As I am writing this it is Monday afternoon, and my roommate is taking a little afternoon siesta. It rained outside for a while after a cool morning. I am sitting in the loft upstairs in our house listening to Coldplay and writing to you. Liz and I slept in this morning until about 9am. I woke up and wandered outside while the coffee brewed. There are many nationals on campus today working: mowing the lawns, upkeeping the flower gardens, cleaning laundry and empty cabins. They are hard workers and it’s neat to be able to interact with the women here on campus. They are so interested in our lives, with us being from America and all! It’s kinda fascinating.
After sitting down with the coffee to read Liz woke up and we started our planned breakfast of eggs and potatoes. Soon I got a phone call to help with some admin stuff for another staffer and I went over to the Keung’s home to insert data for Emerson. As I was at the Keung’s home I got a phone call from Dave Cross, the missionary in charge of much of the teachign that goes on during the program. He primairly does the chronological teaching, TERM, through his brother’s book, The Stranger on the Road to Emmaus. Dave wanted me to come up to their home and help him on a slide show presentation for another class once I was done with Emerson’s work. So I called Dave about 20 minutes later and went up to meet with him.
What he wanted input on was the importance of Bible training when considering an education for career mission/ministry work. There was a portion of a class that he had already taught to my program and just asked me more about what different schools have to offer, what programs should be considered, and what foundational issues should be thought of in choosing a Bible education. I can’t say that I had much to offer, but the converstaion was good. I love college!! Being at Master’s was an experience of a lifetime and I would do it all over again if I could. It was interesting talking through Bible education with Dave, who graduated from Bible school as well as seminary. He was a pastor before missionary, and I think he has a well-rounded perspective of education and what is necessary when going into ministry or missions. It was neat how the Lord used our time together, too, for me to realize what an exceptional education I received at Master’s and also different reasons why Dallas wants me to be in certain programs over the one I want to be in. It’s even more neat how the Lord worked it all together in His perfect timing.
After finishing up with Dave I headed back down to our house and Meaghan and Alicia were hanging out, making dessert for tonight’s “going away” party for the Simons. Alicia left shortly after I got back and the three of us girls just hung out talking about life and working on projects. The afternoon was pretty chill, and then we shared supper with the Gass family. We had some fun and good conversation over a lovely family meal. I am thankful for the missionaries here who have opened up their homes for us to have meals with them in.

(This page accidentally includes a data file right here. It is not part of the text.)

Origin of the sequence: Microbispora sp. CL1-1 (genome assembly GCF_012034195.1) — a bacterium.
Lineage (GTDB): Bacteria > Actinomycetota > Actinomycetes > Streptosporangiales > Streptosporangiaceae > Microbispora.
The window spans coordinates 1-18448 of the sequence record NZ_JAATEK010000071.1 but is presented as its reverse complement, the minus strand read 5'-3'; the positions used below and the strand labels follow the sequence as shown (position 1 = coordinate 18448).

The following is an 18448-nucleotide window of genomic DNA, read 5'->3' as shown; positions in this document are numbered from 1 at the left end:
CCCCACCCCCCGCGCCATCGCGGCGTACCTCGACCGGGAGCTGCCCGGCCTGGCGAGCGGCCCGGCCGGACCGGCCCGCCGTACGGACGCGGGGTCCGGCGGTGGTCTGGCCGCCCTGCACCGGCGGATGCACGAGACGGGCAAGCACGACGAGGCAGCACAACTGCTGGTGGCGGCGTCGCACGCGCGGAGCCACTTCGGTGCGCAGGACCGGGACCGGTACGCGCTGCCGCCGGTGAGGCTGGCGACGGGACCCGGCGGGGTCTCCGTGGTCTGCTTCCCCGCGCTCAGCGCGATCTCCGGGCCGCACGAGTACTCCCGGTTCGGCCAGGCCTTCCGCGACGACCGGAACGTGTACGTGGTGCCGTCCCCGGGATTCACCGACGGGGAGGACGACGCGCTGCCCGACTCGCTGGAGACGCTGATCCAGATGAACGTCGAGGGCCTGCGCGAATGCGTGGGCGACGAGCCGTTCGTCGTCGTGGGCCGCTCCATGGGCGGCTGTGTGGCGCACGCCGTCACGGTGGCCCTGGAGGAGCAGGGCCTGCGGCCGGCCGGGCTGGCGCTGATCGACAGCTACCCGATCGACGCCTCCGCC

After the Gass’ we headed down to a “going away” party for the Simons. I put “going away” in quotes because they aren’t actually leaving PNG until mid-August after the final Interface program for this year. Simon and Simon are short-termers from Germany fulfilling the German government’s requirement for 1 year of service. They’re completely different men of the Lord, and we are all thankful to know them. It was really neat to be a part of things tonight, even though I only met the Simons about 2 months ago. It was like we were all one huge family. Oh wait. We are! All of the missionaries serving with Interface were present with their families as well as the three of us girls who are serving on hospitality.
Above: Liz, Simon S., Simon N. (aka Simple), me
I’ve been thinking a lot–even this past year–about Rachel Smith’s idea/workings for a Master’s Thesis. As far as my understanding goes, she is writing about being in fellowship and getting involved in community as a Christian when you know you are in a place short-term. This is geared for situations such as going away to college, or even working at a job for only a short amount of time. It’s easy to be apathetic about forming relationships and being involved in each other’s lives–the one-anohters–when you are only going to know them for a short amount of time. But is that biblical? It’s hard to think through because the Bible is clear on the issue: we are to be brothers and sisters in whatever capacity He calls us to be in. But sometimes you wonder if you’ll even make a difference in their lives due to the fact that you will only know them for 2 weeks. But surely, God gives that grace. How encouraging it is to know that I have brothers and sisters serving Him in the same country as my non-Christian family. Or that I can be praying for the MK’s that I have met here in PNG and know that prayer is probably the most effective means I have to minister to them. I may never see them again. But surely I will not be quick to forget the times we shared together. I pray that we will not grow apathetic to Biblical commands in relation to community and relationship in the short-term situations. I am thankful for the Simons and the friendship, though it has been short-lived in comparison, that we have all begun to cultivate.